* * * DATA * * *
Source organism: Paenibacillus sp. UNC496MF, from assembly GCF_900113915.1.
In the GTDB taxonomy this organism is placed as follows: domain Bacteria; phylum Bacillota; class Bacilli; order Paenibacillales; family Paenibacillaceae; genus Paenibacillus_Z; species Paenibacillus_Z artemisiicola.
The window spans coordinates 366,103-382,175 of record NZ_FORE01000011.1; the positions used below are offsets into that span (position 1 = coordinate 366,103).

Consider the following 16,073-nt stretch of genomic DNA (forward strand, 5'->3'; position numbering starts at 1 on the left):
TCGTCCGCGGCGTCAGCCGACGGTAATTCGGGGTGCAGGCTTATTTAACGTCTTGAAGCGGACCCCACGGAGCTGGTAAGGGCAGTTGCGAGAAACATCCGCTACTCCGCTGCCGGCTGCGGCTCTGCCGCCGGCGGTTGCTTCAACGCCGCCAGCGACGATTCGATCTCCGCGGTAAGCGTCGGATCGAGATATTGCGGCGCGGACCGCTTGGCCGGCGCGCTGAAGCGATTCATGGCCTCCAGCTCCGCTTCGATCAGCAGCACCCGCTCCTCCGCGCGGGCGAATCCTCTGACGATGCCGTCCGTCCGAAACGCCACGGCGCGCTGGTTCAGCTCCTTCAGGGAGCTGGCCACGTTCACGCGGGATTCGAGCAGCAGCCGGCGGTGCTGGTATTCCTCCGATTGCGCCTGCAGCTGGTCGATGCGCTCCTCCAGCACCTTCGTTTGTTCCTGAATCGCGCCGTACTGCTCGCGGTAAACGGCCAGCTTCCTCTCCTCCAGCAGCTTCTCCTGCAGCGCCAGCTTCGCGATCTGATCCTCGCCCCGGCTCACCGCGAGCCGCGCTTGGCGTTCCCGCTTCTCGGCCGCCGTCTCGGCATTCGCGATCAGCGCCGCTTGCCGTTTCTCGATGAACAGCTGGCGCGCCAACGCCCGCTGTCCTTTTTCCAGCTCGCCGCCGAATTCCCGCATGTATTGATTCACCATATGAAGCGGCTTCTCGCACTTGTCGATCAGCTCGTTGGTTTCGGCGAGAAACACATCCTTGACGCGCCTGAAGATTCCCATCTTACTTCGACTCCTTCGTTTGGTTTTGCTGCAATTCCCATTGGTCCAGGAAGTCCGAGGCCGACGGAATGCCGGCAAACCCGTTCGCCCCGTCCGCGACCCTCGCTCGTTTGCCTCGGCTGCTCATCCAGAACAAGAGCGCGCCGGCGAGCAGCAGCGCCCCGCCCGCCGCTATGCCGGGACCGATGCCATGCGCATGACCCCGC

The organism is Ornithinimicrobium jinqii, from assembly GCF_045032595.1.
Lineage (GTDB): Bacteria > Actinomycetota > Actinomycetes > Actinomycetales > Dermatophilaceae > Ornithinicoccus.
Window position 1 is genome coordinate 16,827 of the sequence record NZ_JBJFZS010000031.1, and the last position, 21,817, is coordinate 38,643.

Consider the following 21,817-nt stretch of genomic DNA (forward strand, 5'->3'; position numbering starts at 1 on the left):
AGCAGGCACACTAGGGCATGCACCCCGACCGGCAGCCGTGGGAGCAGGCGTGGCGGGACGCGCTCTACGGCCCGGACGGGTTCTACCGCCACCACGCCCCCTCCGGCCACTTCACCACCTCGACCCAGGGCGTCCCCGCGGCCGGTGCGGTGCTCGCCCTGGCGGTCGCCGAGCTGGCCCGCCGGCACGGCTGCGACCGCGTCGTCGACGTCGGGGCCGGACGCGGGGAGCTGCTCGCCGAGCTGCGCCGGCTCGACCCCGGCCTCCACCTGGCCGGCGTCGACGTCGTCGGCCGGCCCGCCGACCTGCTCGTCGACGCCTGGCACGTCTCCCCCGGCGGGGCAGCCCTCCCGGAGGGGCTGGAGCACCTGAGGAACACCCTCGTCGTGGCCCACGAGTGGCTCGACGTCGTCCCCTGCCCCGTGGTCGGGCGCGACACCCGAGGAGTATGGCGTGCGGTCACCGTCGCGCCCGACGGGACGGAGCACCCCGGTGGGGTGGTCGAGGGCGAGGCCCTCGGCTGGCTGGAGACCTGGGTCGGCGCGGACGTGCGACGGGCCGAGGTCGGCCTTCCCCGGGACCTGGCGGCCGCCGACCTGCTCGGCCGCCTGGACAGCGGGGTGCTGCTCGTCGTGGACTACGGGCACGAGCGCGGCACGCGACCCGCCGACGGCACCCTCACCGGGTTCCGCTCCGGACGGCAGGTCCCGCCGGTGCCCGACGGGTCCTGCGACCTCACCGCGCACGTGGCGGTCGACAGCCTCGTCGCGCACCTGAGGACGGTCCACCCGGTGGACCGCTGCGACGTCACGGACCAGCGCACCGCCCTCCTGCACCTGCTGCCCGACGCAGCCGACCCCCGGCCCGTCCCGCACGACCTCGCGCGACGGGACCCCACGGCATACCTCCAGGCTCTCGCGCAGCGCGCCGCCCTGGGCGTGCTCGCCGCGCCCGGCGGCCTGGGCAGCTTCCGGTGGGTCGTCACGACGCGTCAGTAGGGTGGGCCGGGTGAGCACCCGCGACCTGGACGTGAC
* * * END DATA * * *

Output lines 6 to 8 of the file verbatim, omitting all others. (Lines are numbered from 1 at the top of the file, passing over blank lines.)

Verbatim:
The organism is Ornithinimicrobium jinqii, from assembly GCF_045032595.1.
Lineage (GTDB): Bacteria > Actinomycetota > Actinomycetes > Actinomycetales > Dermatophilaceae > Ornithinicoccus.
Window position 1 is genome coordinate 16,827 of the sequence record NZ_JBJFZS010000031.1, and the last position, 21,817, is coordinate 38,643.